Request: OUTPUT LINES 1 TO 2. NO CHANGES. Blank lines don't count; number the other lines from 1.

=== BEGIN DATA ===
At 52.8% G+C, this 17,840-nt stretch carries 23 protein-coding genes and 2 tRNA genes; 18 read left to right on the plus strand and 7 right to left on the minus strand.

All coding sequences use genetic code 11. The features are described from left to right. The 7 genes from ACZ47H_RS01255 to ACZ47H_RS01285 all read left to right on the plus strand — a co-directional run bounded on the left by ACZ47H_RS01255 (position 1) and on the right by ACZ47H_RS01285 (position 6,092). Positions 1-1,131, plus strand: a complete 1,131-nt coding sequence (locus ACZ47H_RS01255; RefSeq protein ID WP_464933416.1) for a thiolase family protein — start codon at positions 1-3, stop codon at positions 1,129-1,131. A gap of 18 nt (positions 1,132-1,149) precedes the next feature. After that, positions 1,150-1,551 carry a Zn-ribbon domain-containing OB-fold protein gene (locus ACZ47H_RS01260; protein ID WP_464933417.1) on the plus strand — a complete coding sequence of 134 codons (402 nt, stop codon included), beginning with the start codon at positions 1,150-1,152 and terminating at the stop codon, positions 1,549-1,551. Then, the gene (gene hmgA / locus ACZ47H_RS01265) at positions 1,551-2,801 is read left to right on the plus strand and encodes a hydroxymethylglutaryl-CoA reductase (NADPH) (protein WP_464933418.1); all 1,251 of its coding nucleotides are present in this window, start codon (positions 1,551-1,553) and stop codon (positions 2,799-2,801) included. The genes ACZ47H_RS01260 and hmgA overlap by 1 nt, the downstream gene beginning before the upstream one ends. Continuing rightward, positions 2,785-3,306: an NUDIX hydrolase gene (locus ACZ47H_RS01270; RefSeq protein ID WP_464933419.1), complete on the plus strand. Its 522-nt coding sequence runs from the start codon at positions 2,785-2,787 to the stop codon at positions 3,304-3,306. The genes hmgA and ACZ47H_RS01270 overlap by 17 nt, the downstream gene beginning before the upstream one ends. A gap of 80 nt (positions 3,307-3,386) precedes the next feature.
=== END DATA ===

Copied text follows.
At 52.8% G+C, this 17,840-nt stretch carries 23 protein-coding genes and 2 tRNA genes; 18 read left to right on the plus strand and 7 right to left on the minus strand.

All coding sequences use genetic code 11. The features are described from left to right. The 7 genes from ACZ47H_RS01255 to ACZ47H_RS01285 all read left to right on the plus strand — a co-directional run bounded on the left by ACZ47H_RS01255 (position 1) and on the right by ACZ47H_RS01285 (position 6,092). Positions 1-1,131, plus strand: a complete 1,131-nt coding sequence (locus ACZ47H_RS01255; RefSeq protein ID WP_464933416.1) for a thiolase family protein — start codon at positions 1-3, stop codon at positions 1,129-1,131. A gap of 18 nt (positions 1,132-1,149) precedes the next feature. After that, positions 1,150-1,551 carry a Zn-ribbon domain-containing OB-fold protein gene (locus ACZ47H_RS01260; protein ID WP_464933417.1) on the plus strand — a complete coding sequence of 134 codons (402 nt, stop codon included), beginning with the start codon at positions 1,150-1,152 and terminating at the stop codon, positions 1,549-1,551. Then, the gene (gene hmgA / locus ACZ47H_RS01265) at positions 1,551-2,801 is read left to right on the plus strand and encodes a hydroxymethylglutaryl-CoA reductase (NADPH) (protein WP_464933418.1); all 1,251 of its coding nucleotides are present in this window, start codon (positions 1,551-1,553) and stop codon (positions 2,799-2,801) included. The genes ACZ47H_RS01260 and hmgA overlap by 1 nt, the downstream gene beginning before the upstream one ends. Continuing rightward, positions 2,785-3,306: an NUDIX hydrolase gene (locus ACZ47H_RS01270; RefSeq protein ID WP_464933419.1), complete on the plus strand. Its 522-nt coding sequence runs from the start codon at positions 2,785-2,787 to the stop codon at positions 3,304-3,306. The genes hmgA and ACZ47H_RS01270 overlap by 17 nt, the downstream gene beginning before the upstream one ends. A gap of 80 nt (positions 3,307-3,386) precedes the next feature.